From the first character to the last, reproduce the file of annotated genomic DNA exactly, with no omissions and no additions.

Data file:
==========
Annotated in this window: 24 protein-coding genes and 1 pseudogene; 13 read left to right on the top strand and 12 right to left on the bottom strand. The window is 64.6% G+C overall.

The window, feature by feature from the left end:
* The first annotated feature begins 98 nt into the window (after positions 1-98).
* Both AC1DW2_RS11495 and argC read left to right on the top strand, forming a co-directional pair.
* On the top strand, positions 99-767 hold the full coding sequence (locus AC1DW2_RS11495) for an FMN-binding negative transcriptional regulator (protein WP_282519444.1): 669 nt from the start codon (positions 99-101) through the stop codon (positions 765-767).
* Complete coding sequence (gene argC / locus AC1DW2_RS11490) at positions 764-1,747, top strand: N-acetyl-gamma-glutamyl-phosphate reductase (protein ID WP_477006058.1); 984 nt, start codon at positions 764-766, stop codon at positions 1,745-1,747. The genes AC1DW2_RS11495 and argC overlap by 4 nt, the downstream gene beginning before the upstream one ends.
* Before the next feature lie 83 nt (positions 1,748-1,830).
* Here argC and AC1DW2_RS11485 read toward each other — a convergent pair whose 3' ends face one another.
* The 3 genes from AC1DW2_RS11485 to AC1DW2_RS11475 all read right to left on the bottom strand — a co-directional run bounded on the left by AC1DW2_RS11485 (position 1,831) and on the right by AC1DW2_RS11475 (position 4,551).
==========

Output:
Annotated in this window: 24 protein-coding genes and 1 pseudogene; 13 read left to right on the top strand and 12 right to left on the bottom strand. The window is 64.6% G+C overall.

The window, feature by feature from the left end:
* The first annotated feature begins 98 nt into the window (after positions 1-98).
* Both AC1DW2_RS11495 and argC read left to right on the top strand, forming a co-directional pair.
* On the top strand, positions 99-767 hold the full coding sequence (locus AC1DW2_RS11495) for an FMN-binding negative transcriptional regulator (protein WP_282519444.1): 669 nt from the start codon (positions 99-101) through the stop codon (positions 765-767).
* Complete coding sequence (gene argC / locus AC1DW2_RS11490) at positions 764-1,747, top strand: N-acetyl-gamma-glutamyl-phosphate reductase (protein ID WP_477006058.1); 984 nt, start codon at positions 764-766, stop codon at positions 1,745-1,747. The genes AC1DW2_RS11495 and argC overlap by 4 nt, the downstream gene beginning before the upstream one ends.
* Before the next feature lie 83 nt (positions 1,748-1,830).
* Here argC and AC1DW2_RS11485 read toward each other — a convergent pair whose 3' ends face one another.
* The 3 genes from AC1DW2_RS11485 to AC1DW2_RS11475 all read right to left on the bottom strand — a co-directional run bounded on the left by AC1DW2_RS11485 (position 1,831) and on the right by AC1DW2_RS11475 (position 4,551).